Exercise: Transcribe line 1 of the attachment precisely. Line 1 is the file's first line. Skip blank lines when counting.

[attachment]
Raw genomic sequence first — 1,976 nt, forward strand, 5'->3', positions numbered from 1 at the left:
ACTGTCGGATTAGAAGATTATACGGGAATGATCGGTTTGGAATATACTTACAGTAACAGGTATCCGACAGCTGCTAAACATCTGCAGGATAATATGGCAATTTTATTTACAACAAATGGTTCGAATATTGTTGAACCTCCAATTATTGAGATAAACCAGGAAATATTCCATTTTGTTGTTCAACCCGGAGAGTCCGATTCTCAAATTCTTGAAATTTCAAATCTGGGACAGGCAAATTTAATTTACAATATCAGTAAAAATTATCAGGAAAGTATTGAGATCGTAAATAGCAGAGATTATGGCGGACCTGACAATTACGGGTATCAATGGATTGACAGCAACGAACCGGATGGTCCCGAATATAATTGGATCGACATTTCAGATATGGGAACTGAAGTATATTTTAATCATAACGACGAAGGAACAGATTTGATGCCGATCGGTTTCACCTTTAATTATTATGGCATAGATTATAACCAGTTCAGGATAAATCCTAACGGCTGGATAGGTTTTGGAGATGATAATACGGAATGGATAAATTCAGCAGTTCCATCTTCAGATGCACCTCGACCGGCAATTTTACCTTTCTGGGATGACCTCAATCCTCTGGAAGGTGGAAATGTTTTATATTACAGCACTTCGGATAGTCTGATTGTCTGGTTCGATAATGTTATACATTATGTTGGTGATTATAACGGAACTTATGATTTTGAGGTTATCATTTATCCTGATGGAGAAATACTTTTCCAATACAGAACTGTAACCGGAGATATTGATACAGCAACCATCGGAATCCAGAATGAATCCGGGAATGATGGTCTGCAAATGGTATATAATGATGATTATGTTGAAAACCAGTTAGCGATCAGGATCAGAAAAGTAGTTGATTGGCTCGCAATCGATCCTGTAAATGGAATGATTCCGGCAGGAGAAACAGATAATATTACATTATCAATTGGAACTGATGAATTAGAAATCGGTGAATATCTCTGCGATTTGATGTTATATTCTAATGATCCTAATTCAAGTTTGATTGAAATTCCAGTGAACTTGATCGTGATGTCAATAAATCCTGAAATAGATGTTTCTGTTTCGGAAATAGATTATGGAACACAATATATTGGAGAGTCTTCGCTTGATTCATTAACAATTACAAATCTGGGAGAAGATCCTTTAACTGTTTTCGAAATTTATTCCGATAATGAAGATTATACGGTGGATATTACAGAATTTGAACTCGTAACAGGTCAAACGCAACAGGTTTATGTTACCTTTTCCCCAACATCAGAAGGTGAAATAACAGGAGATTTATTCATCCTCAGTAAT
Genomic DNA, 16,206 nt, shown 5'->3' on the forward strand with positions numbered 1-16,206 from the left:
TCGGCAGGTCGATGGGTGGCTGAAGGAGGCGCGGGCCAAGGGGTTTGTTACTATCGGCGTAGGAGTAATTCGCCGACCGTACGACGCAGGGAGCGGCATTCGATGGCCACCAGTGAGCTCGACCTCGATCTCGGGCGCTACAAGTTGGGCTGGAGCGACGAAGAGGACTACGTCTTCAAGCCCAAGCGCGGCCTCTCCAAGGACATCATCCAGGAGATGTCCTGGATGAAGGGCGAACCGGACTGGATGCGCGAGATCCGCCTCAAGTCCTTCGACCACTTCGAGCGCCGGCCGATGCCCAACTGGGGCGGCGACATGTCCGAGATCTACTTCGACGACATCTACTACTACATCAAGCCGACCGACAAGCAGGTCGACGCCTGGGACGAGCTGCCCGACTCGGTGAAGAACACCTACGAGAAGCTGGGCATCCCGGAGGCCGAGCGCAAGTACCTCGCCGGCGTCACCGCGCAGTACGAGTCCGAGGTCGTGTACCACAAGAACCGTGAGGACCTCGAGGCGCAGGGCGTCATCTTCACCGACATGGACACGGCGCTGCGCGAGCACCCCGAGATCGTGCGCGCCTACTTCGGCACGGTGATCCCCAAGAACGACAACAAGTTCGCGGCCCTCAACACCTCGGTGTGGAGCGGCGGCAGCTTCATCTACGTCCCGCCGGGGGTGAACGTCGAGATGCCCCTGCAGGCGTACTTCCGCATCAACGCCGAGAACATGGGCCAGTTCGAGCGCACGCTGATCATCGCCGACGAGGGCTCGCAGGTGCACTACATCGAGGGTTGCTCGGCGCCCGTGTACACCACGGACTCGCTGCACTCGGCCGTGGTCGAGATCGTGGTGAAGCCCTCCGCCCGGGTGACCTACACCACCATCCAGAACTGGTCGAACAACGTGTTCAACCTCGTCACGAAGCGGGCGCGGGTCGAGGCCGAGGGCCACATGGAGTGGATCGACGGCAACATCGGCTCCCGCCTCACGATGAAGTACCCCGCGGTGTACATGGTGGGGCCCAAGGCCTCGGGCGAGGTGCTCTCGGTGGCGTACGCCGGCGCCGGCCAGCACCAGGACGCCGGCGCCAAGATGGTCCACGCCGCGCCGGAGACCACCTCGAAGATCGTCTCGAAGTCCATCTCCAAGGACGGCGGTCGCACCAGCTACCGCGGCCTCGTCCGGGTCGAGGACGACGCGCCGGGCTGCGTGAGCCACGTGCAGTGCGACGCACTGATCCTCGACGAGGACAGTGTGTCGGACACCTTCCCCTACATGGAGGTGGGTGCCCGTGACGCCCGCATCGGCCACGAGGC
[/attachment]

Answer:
Raw genomic sequence first — 1,976 nt, forward strand, 5'->3', positions numbered from 1 at the left: